Time for a reality check in school sport

| March 17, 2014 | 0 Comments

By Greg Wilmot

In South Africa, I believe that one sporting event we do better than any other nation is school Derby Day clashes. From U9s to 1st teams and all the way down to E, F and G teams, ancient and bitter rivals vie to claim honour in the pool, on the court, the astroturf or the pitch.

Throngs of learners, parents and old boys and girls flock to these mega-events on Saturdays while school cheerleaders have spent the week practicing and choreographing war cries. Personally, I recall sleepless Friday nights tossing and turning thinking about tomorrow’s cricket match, playing through shot selection and fantasising about successes.

At a glance, this makes for a heady mix of blood, sweat, adrenalin and high hopes for young up-and-coming sportsmen and women who dream one day of making it big! However, scratch the surface a little and it soon becomes apparent that the current climate of school sport could be having a detrimental effect on children staying physically active throughout adulthood.

Scary stuff

The statistics on obesity and sedentary lifestyles in South Africa make for scary reading:

  • Nearly 50% of men and 60% of women aged 25 to 34 live physically inactive lives. 1
  • Three million South Africans currently suffer from diabetes, the majority of which is Type 2 diabetes. 2
  • More than five million people in South Africa are prediabetic. 3
  • Of the BRICS nations, the women and men of South Africa suffer the highest and second-highest rates of heart disease respectively.4
  • 29% of men and 56% of women are obese.5

29% of men and 56% of women are obese.5 Firstly, I am well aware that correlation between variables does not automatically imply causation. However, it is surely a contradiction that on the one hand, as a nation, we are ‘sports mad’ but on the other, the majority of our sports participation is from the comfort of the couch. What are we doing wrong? Why don’t our children stay physically active for life? Is there something wrong with the setting of sport and school derbies?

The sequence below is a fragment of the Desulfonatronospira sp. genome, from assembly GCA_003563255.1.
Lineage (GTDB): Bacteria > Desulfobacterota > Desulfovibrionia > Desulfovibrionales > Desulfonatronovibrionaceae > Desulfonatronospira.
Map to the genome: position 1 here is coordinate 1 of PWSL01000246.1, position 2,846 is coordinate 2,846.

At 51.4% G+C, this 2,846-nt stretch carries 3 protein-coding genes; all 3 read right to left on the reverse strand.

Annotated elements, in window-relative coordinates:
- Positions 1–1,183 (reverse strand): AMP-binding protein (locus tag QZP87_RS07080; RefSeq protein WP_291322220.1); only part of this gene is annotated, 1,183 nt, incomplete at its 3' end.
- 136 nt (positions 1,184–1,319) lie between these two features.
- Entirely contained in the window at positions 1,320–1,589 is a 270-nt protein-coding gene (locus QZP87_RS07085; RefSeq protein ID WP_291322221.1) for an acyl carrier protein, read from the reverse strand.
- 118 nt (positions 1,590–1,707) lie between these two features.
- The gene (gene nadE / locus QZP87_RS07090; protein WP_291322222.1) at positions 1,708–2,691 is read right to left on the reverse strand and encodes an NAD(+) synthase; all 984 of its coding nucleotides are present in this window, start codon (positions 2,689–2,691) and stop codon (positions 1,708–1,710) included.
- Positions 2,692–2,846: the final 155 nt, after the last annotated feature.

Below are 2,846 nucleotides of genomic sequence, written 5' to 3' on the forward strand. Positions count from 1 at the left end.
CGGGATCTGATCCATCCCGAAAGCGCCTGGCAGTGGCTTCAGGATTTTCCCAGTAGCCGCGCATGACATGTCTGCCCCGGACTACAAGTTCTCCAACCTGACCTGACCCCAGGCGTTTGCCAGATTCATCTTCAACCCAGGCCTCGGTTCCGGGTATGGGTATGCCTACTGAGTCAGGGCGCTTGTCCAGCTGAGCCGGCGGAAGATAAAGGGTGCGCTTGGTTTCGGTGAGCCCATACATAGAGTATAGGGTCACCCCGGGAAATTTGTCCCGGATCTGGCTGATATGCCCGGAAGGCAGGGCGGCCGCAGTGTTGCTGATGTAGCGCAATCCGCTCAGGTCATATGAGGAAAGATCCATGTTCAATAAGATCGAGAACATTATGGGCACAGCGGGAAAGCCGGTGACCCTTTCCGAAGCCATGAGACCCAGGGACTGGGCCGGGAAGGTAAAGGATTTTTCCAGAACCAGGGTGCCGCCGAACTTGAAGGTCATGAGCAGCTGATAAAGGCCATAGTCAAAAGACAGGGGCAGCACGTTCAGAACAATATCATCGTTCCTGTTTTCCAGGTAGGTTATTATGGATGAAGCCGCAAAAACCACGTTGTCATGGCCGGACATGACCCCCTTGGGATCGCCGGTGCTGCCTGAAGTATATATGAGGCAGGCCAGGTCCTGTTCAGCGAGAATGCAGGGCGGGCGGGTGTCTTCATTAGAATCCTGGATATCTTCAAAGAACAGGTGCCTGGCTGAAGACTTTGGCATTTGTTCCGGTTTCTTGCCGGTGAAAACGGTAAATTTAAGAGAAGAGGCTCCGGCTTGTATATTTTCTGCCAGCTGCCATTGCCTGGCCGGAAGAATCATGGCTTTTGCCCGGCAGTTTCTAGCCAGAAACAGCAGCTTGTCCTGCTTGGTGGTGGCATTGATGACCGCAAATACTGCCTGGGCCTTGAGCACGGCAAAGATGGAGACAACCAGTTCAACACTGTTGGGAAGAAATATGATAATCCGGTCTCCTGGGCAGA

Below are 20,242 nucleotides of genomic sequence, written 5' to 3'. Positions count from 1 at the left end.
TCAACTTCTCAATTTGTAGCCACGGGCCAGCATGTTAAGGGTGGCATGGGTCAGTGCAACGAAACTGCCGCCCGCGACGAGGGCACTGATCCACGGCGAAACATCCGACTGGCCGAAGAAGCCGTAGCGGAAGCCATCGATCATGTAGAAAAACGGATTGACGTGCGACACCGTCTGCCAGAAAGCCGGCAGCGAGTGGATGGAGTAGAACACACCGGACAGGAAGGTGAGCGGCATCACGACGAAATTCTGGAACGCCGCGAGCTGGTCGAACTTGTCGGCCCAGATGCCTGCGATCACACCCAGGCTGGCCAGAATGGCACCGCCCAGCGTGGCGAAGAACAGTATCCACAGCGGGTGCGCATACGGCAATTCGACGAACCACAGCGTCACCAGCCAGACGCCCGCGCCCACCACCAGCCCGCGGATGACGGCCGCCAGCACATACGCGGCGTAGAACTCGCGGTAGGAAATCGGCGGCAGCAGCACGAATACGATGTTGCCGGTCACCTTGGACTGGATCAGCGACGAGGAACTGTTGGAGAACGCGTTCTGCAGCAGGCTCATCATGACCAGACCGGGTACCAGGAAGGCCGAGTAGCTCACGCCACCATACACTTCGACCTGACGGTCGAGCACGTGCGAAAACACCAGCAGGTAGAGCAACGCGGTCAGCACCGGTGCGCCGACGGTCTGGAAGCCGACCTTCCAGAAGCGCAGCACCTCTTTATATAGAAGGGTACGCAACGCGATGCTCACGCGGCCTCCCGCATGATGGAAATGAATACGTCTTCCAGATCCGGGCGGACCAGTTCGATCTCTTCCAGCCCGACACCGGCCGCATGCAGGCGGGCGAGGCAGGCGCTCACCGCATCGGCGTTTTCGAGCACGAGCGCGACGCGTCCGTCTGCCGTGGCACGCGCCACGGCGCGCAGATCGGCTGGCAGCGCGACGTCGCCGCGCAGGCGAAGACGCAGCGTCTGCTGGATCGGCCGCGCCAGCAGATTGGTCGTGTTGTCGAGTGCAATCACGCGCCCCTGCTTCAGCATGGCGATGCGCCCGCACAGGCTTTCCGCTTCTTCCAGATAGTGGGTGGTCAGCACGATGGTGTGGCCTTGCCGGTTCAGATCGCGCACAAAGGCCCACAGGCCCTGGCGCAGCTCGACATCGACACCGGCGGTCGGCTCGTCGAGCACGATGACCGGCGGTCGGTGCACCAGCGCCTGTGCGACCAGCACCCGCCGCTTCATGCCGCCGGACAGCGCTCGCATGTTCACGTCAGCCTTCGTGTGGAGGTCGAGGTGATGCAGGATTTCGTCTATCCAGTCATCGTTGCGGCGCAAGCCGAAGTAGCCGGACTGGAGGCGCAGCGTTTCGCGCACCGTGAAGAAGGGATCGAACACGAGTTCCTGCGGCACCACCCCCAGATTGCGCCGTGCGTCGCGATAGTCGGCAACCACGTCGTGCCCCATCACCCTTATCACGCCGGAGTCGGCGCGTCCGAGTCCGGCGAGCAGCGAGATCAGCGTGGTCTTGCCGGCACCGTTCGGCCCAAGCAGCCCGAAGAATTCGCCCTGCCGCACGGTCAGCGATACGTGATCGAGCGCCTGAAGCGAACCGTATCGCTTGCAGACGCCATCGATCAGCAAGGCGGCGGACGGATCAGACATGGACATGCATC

Setting poor examples

Recently, the sports minister, Fikile Mbalula, lambasted our national soccer team, Bafana Bafana, for a more than lacklustre performance at the African Nations Championship that resulted in their premature exit. He described the team as “a bunch of losers”.6 Indeed, we usually expect great things from ‘professional’ athletes but we also, wrongly, expect ‘professional’ performances from ‘talented’ school-level athletes.

We expect greatness from those carrying our own hopes, dreams and ambitions but don’t consider the potential impact of our expectations. A host of recent sport psychology research tells us that the ‘motivational climate’ we construct as parents, coaches and schools has a large role to play in determining our attitudes towards sport and exercise.7

Sport is a common language that transcends boundaries, barriers and backgrounds, but how we as South Africans talk about sport and sporting success or failure will contribute greatly to both adults’ and children’s attitudes and beliefs about sport. Several years ago, I had a close encounter with an emotionally over-invested hockey coach in a warm-up match between two U16 girls’ teams. Midway through the first half, one of the opposing team players made an attempt to stop a ball on her ‘weak’ left side instead of the ‘strong’ right side, which she would have easily achieved with some deft footwork.

Having now conceded possession, the visibly frustrated coach aggressively questioned the already dejected player from a few metres away: “Do you know why that happened? Do you know why? Because you were weak!” The statement left me chilled to the depths of my soul.

Coaches must communicate with caution

The messages we broadcast to young sportsmen and women from the sidelines will have no less of an impact than the messages they encounter from parents, teachers and peers in the home or school academic environment. A young athlete, on being told they were ‘weak’, may withdraw completely from all sporting contexts.